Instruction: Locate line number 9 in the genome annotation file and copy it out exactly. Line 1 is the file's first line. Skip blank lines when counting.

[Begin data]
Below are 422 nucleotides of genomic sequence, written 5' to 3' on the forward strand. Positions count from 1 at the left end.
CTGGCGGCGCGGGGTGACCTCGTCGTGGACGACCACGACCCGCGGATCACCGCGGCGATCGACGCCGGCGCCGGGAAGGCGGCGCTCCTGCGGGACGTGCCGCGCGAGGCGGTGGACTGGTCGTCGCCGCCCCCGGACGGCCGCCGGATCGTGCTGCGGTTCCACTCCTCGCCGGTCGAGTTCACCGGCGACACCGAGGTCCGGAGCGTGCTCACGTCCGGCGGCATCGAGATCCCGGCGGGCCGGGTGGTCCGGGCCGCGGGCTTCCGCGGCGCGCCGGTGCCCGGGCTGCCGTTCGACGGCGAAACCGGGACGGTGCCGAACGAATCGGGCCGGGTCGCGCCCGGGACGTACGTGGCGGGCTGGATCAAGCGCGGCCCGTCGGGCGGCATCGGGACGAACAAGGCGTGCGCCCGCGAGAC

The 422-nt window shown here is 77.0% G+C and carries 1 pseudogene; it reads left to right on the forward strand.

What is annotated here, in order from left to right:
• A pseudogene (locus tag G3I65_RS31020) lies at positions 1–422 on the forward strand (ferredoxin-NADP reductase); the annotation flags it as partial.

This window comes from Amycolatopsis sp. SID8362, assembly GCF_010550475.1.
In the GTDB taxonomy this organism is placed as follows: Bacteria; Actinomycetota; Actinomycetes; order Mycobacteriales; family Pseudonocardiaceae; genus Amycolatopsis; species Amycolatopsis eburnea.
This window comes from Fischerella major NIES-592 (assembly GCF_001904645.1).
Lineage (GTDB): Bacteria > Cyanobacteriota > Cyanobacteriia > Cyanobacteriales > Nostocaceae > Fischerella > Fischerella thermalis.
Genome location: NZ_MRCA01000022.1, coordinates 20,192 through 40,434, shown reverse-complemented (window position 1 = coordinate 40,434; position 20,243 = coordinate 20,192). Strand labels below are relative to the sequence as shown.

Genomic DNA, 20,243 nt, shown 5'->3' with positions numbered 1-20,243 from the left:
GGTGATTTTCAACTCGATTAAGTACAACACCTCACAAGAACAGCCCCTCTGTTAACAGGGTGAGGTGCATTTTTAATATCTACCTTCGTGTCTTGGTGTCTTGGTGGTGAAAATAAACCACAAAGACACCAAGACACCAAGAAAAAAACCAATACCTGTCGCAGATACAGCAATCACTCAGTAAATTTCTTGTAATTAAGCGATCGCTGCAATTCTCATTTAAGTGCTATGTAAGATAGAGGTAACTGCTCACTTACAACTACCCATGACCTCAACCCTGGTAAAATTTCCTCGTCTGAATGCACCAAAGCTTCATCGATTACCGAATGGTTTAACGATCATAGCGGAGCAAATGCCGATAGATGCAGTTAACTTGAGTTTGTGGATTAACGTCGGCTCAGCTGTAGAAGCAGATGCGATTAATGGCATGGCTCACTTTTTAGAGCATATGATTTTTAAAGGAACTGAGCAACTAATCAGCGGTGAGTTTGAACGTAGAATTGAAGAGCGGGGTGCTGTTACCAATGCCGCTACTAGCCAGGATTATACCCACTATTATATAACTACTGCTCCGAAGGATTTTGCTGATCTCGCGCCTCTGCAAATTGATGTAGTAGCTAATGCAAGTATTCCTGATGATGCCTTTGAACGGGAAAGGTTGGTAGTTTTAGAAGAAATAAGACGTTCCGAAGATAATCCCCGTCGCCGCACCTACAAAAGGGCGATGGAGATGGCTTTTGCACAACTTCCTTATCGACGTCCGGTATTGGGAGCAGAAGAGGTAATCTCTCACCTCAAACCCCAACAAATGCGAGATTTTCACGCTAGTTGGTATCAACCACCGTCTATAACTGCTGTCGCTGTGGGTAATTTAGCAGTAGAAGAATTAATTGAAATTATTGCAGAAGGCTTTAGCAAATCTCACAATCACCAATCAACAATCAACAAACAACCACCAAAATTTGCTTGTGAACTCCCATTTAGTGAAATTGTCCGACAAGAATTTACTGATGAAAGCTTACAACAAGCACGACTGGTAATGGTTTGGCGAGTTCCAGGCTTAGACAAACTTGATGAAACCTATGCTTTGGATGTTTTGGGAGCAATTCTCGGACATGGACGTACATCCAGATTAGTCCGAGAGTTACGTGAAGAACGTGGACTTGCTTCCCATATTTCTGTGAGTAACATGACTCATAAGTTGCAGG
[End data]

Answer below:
Lineage (GTDB): Bacteria > Cyanobacteriota > Cyanobacteriia > Cyanobacteriales > Nostocaceae > Fischerella > Fischerella thermalis.